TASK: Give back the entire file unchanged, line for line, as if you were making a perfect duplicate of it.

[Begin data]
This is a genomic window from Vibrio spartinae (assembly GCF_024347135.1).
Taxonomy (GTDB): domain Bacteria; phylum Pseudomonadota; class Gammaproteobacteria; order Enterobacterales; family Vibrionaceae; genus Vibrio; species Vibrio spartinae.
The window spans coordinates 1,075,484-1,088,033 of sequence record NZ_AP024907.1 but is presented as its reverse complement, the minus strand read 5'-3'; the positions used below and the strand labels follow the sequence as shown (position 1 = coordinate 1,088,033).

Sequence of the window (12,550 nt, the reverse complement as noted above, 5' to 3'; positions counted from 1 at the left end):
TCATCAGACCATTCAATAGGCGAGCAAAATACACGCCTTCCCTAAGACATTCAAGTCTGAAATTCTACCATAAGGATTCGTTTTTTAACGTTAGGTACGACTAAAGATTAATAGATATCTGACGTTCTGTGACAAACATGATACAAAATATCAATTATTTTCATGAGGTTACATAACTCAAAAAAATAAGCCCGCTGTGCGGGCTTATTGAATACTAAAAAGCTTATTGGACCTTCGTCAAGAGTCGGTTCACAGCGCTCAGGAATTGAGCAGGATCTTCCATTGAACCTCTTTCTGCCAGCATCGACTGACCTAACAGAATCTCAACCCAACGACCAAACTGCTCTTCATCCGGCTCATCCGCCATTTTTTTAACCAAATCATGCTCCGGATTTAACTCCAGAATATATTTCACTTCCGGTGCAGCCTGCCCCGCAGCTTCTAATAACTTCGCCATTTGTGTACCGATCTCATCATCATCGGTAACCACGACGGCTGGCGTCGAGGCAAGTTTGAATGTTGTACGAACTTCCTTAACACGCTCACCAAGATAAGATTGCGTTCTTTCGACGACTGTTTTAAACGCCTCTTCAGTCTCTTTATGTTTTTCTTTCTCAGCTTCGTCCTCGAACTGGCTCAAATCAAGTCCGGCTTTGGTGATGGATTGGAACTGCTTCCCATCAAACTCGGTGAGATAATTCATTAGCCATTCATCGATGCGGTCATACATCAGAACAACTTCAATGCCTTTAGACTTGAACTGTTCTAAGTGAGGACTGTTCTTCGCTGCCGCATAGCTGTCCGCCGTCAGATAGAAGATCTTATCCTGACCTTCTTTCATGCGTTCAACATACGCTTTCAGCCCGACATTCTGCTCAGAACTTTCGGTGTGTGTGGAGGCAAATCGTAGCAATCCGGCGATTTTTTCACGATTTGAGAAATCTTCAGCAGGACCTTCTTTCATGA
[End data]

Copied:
This is a genomic window from Vibrio spartinae (assembly GCF_024347135.1).
Taxonomy (GTDB): domain Bacteria; phylum Pseudomonadota; class Gammaproteobacteria; order Enterobacterales; family Vibrionaceae; genus Vibrio; species Vibrio spartinae.
The window spans coordinates 1,075,484-1,088,033 of sequence record NZ_AP024907.1 but is presented as its reverse complement, the minus strand read 5'-3'; the positions used below and the strand labels follow the sequence as shown (position 1 = coordinate 1,088,033).

Sequence of the window (12,550 nt, the reverse complement as noted above, 5' to 3'; positions counted from 1 at the left end):
TCATCAGACCATTCAATAGGCGAGCAAAATACACGCCTTCCCTAAGACATTCAAGTCTGAAATTCTACCATAAGGATTCGTTTTTTAACGTTAGGTACGACTAAAGATTAATAGATATCTGACGTTCTGTGACAAACATGATACAAAATATCAATTATTTTCATGAGGTTACATAACTCAAAAAAATAAGCCCGCTGTGCGGGCTTATTGAATACTAAAAAGCTTATTGGACCTTCGTCAAGAGTCGGTTCACAGCGCTCAGGAATTGAGCAGGATCTTCCATTGAACCTCTTTCTGCCAGCATCGACTGACCTAACAGAATCTCAACCCAACGACCAAACTGCTCTTCATCCGGCTCATCCGCCATTTTTTTAACCAAATCATGCTCCGGATTTAACTCCAGAATATATTTCACTTCCGGTGCAGCCTGCCCCGCAGCTTCTAATAACTTCGCCATTTGTGTACCGATCTCATCATCATCGGTAACCACGACGGCTGGCGTCGAGGCAAGTTTGAATGTTGTACGAACTTCCTTAACACGCTCACCAAGATAAGATTGCGTTCTTTCGACGACTGTTTTAAACGCCTCTTCAGTCTCTTTATGTTTTTCTTTCTCAGCTTCGTCCTCGAACTGGCTCAAATCAAGTCCGGCTTTGGTGATGGATTGGAACTGCTTCCCATCAAACTCGGTGAGATAATTCATTAGCCATTCATCGATGCGGTCATACATCAGAACAACTTCAATGCCTTTAGACTTGAACTGTTCTAAGTGAGGACTGTTCTTCGCTGCCGCATAGCTGTCCGCCGTCAGATAGAAGATCTTATCCTGACCTTCTTTCATGCGTTCAACATACGCTTTCAGCCCGACATTCTGCTCAGAACTTTCGGTGTGTGTGGAGGCAAATCGTAGCAATCCGGCGATTTTTTCACGATTTGAGAAATCTTCAGCAGGACCTTCTTTCATGA